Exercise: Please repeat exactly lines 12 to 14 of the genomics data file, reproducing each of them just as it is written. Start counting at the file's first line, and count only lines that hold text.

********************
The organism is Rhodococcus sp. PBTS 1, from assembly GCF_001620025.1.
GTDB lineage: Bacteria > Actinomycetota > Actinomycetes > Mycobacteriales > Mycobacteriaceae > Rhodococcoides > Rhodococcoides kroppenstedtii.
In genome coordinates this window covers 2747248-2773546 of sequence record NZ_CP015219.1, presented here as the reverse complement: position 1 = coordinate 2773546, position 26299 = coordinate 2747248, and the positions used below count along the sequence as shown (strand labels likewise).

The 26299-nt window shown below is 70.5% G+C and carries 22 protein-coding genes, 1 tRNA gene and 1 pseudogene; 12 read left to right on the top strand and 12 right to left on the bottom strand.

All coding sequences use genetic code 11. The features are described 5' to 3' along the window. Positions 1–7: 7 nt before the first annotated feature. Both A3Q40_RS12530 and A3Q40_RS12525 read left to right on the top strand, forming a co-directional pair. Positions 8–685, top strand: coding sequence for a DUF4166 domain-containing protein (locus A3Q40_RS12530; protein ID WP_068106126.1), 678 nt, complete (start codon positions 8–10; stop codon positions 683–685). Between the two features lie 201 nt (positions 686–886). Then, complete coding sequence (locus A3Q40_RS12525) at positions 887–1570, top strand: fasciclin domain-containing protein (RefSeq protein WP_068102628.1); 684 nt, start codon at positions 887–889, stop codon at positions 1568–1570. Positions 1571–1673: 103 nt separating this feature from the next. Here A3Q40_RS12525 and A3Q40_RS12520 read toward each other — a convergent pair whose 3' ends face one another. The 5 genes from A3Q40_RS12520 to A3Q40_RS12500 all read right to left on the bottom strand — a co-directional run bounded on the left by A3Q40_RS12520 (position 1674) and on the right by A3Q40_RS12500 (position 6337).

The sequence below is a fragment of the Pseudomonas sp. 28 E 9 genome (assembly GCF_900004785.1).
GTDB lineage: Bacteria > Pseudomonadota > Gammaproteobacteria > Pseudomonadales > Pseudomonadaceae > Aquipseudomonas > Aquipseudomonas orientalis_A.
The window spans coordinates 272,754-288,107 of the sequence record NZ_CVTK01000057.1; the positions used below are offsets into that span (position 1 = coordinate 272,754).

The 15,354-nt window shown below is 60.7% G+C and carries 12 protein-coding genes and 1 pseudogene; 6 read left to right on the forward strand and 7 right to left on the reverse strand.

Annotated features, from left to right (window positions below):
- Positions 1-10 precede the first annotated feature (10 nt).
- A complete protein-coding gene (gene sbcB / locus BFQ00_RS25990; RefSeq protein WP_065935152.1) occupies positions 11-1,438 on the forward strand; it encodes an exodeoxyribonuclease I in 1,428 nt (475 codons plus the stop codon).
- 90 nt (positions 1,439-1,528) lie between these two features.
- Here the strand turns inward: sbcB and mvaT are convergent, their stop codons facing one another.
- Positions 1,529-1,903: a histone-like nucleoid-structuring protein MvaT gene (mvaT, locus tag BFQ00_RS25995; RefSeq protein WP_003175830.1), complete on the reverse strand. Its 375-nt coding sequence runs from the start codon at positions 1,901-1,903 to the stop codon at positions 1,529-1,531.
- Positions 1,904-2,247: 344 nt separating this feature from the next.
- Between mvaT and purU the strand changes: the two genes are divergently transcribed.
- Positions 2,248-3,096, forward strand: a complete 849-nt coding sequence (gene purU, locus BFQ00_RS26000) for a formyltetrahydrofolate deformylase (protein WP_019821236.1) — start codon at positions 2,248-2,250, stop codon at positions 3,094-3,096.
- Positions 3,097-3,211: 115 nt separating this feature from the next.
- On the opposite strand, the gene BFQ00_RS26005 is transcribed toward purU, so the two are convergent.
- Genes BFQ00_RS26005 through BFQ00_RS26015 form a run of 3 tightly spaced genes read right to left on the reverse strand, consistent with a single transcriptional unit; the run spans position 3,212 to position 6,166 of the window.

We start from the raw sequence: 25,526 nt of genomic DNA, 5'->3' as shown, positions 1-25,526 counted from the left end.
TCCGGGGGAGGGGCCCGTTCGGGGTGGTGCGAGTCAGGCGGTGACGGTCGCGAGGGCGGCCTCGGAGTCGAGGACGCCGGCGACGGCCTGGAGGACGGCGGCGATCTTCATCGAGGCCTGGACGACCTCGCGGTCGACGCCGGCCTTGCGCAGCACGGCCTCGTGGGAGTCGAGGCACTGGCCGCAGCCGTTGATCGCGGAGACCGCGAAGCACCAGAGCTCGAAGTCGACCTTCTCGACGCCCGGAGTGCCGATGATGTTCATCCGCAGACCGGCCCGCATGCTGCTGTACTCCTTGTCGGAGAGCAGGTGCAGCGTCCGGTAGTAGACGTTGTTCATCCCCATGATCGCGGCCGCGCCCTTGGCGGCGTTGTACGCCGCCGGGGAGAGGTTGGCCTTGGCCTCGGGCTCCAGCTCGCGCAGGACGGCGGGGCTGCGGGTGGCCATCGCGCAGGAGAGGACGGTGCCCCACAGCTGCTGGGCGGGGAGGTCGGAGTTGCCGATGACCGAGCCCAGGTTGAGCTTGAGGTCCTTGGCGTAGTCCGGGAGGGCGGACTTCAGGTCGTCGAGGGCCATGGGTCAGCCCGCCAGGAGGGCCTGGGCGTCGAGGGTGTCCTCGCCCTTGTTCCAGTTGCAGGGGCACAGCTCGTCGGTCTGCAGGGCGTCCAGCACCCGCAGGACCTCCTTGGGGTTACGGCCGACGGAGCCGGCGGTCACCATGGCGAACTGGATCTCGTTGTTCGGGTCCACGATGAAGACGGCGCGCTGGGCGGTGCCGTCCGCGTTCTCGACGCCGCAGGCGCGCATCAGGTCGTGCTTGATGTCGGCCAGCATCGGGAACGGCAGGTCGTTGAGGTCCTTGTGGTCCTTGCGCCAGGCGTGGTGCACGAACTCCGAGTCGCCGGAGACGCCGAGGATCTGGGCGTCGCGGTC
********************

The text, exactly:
- A complete protein-coding gene (gene sbcB / locus BFQ00_RS25990; RefSeq protein WP_065935152.1) occupies positions 11-1,438 on the forward strand; it encodes an exodeoxyribonuclease I in 1,428 nt (475 codons plus the stop codon).
- 90 nt (positions 1,439-1,528) lie between these two features.
- Here the strand turns inward: sbcB and mvaT are convergent, their stop codons facing one another.